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BEIJING (AP) — China and the U.S. have agreed to ease restrictions on each other’s journalists amid a slight relaxation of tensions between the two sides.
The official China Daily newspaper on Wednesday said the agreement was reached ahead of Tuesday’s virtual summit between Chinese leader Xi Jinping and U.S. President Joe Biden.
The agreement represents a degree of progress on an issue that has long aggravated relations, but details remain to be ironed out. COVID-19 travel restrictions and long-standing obstacles faced by foreign media within China are also factors standing in the way of a major breakthrough in media relations.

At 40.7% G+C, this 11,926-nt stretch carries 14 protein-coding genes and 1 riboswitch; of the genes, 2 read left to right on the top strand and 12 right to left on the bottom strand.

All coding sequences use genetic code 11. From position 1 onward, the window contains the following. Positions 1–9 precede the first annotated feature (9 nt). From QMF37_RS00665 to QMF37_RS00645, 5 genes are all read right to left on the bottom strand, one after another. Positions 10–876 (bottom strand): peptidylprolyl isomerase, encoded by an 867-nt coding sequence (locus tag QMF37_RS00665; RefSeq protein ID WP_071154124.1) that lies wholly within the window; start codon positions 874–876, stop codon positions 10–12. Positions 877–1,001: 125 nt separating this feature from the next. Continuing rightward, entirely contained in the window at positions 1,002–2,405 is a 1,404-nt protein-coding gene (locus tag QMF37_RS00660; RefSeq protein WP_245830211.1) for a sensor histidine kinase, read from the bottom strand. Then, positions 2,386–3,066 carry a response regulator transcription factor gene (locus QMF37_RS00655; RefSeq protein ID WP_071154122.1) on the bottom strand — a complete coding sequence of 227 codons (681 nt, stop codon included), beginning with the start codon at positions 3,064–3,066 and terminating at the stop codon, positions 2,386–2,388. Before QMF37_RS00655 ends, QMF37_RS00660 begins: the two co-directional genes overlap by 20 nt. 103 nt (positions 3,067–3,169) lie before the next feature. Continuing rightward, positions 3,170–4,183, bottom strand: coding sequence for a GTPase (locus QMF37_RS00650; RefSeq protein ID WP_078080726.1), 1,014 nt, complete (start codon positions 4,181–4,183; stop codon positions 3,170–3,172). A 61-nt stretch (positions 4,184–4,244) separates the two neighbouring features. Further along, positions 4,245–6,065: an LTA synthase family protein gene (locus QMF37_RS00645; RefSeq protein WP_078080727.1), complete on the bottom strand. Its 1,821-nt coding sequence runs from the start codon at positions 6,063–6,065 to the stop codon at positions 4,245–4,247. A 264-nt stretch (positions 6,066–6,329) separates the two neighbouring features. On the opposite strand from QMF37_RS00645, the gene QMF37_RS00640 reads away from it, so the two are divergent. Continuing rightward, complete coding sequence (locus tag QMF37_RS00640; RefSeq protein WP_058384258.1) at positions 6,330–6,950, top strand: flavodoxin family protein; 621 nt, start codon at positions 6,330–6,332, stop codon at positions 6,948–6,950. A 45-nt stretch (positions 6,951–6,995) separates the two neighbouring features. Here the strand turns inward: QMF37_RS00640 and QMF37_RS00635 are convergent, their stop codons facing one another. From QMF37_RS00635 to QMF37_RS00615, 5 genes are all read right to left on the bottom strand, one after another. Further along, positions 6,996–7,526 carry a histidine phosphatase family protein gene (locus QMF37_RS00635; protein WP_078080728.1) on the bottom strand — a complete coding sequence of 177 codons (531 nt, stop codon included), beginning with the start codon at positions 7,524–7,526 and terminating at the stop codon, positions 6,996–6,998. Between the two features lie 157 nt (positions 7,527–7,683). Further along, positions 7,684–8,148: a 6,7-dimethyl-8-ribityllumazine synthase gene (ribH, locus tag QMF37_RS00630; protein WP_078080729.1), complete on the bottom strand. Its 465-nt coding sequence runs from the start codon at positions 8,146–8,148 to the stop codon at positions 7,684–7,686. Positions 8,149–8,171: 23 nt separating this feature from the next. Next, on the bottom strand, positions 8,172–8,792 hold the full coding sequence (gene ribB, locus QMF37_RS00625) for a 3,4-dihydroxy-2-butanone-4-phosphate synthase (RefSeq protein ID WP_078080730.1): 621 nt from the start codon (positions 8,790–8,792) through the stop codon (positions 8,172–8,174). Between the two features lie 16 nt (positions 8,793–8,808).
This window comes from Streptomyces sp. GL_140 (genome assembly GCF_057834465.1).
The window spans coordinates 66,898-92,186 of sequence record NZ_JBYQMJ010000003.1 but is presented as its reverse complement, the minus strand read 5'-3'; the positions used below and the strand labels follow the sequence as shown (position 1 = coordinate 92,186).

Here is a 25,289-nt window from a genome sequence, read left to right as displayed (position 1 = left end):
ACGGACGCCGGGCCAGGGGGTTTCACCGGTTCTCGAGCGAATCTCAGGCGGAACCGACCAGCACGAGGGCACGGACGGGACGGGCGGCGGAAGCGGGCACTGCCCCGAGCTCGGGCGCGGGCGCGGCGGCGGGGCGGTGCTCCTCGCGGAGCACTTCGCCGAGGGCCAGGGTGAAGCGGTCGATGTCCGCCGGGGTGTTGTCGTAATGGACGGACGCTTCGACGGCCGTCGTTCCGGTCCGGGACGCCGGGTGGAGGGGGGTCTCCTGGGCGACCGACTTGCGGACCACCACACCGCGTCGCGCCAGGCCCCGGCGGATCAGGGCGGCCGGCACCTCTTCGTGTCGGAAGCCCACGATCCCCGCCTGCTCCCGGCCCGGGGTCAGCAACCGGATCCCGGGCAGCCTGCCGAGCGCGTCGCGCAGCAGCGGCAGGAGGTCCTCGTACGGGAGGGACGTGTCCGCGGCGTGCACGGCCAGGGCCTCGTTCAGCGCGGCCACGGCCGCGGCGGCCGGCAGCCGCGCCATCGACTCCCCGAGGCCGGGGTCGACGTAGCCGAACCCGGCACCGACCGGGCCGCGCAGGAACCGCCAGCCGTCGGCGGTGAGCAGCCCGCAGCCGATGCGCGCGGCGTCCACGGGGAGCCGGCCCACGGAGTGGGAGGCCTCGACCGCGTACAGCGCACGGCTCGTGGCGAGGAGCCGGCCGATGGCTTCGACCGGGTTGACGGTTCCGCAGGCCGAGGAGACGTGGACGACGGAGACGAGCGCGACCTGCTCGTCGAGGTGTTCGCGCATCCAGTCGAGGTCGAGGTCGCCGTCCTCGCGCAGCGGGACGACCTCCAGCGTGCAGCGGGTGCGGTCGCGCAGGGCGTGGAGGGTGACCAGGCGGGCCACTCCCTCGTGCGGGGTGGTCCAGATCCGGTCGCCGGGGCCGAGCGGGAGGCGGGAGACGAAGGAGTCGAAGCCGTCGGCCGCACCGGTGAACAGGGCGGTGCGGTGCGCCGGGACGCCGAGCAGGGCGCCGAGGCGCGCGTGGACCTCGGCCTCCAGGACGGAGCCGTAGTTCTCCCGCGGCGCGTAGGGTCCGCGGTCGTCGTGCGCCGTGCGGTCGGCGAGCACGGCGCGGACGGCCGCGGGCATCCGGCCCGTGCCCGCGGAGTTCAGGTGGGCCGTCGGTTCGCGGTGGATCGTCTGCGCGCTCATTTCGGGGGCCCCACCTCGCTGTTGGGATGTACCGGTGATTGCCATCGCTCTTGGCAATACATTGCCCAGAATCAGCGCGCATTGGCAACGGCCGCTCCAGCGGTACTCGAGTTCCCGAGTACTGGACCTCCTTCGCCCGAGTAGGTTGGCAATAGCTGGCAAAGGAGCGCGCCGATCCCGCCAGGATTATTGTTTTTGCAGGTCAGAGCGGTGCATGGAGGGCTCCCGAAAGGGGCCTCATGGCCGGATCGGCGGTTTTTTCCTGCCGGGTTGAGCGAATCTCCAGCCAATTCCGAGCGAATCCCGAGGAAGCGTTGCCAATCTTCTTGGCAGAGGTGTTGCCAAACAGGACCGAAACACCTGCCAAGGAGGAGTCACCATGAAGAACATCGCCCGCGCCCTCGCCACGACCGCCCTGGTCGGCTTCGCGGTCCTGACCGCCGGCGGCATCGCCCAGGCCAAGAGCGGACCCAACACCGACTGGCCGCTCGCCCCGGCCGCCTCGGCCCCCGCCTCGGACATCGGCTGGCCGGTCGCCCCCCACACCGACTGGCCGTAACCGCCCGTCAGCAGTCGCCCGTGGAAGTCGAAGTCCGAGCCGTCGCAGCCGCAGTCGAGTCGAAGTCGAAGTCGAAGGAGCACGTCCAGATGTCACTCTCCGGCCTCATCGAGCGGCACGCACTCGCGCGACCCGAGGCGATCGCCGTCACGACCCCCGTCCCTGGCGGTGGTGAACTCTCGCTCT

Under the agreement, the U.S. will issue one-year multiple-entry visas to Chinese journalists and will immediately initiate a process to address “duration of status” issues, China Daily said. China will reciprocate by granting equal treatment to U.S. journalists once the U.S. policies take effect, and both sides will issue media visas for new applicants “based on relevant laws and regulations,” the report said.
Foreign Ministry spokesperson Zhao Lijian gave no information on a timeline for implementation, but called the agreement a “hard-won achievement that is in the interest of both sides and should be cherished.”
“We hope that the U.S. will keep its promise to put the relevant measures and policies in place as soon as possible and work with China to create favorable conditions for both (nations’) media to continue to work and live in each other’s countries,” Zhao said at a daily briefing.
In a statement to